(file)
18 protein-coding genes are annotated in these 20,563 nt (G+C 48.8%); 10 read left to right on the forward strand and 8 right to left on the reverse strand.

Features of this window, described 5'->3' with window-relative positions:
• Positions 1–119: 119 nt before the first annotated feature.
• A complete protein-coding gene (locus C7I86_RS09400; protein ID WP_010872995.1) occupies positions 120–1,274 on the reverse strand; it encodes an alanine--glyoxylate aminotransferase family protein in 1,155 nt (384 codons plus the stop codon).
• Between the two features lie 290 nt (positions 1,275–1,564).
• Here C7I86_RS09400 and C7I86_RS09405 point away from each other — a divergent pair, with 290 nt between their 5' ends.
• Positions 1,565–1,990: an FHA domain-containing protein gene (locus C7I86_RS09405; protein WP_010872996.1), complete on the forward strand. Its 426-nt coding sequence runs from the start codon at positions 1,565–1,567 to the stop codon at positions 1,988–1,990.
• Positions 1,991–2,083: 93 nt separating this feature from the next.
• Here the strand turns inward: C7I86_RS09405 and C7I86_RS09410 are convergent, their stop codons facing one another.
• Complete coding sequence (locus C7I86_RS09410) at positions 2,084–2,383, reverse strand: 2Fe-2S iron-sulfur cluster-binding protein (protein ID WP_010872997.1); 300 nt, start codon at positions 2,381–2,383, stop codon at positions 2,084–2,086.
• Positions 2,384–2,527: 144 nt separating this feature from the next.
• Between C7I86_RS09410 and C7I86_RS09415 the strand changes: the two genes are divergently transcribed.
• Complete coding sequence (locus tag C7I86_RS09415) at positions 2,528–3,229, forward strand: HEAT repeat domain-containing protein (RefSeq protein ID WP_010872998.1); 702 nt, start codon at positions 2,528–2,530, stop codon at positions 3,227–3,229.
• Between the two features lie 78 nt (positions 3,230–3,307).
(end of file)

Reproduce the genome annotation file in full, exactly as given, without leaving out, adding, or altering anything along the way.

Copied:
18 protein-coding genes are annotated in these 20,563 nt (G+C 48.8%); 10 read left to right on the forward strand and 8 right to left on the reverse strand.

Features of this window, described 5'->3' with window-relative positions:
• Positions 1–119: 119 nt before the first annotated feature.
• A complete protein-coding gene (locus C7I86_RS09400; protein ID WP_010872995.1) occupies positions 120–1,274 on the reverse strand; it encodes an alanine--glyoxylate aminotransferase family protein in 1,155 nt (384 codons plus the stop codon).
• Between the two features lie 290 nt (positions 1,275–1,564).
• Here C7I86_RS09400 and C7I86_RS09405 point away from each other — a divergent pair, with 290 nt between their 5' ends.
• Positions 1,565–1,990: an FHA domain-containing protein gene (locus C7I86_RS09405; protein WP_010872996.1), complete on the forward strand. Its 426-nt coding sequence runs from the start codon at positions 1,565–1,567 to the stop codon at positions 1,988–1,990.
• Positions 1,991–2,083: 93 nt separating this feature from the next.
• Here the strand turns inward: C7I86_RS09405 and C7I86_RS09410 are convergent, their stop codons facing one another.
• Complete coding sequence (locus C7I86_RS09410) at positions 2,084–2,383, reverse strand: 2Fe-2S iron-sulfur cluster-binding protein (protein ID WP_010872997.1); 300 nt, start codon at positions 2,381–2,383, stop codon at positions 2,084–2,086.
• Positions 2,384–2,527: 144 nt separating this feature from the next.
• Between C7I86_RS09410 and C7I86_RS09415 the strand changes: the two genes are divergently transcribed.
• Complete coding sequence (locus tag C7I86_RS09415) at positions 2,528–3,229, forward strand: HEAT repeat domain-containing protein (RefSeq protein ID WP_010872998.1); 702 nt, start codon at positions 2,528–2,530, stop codon at positions 3,227–3,229.
• Between the two features lie 78 nt (positions 3,230–3,307).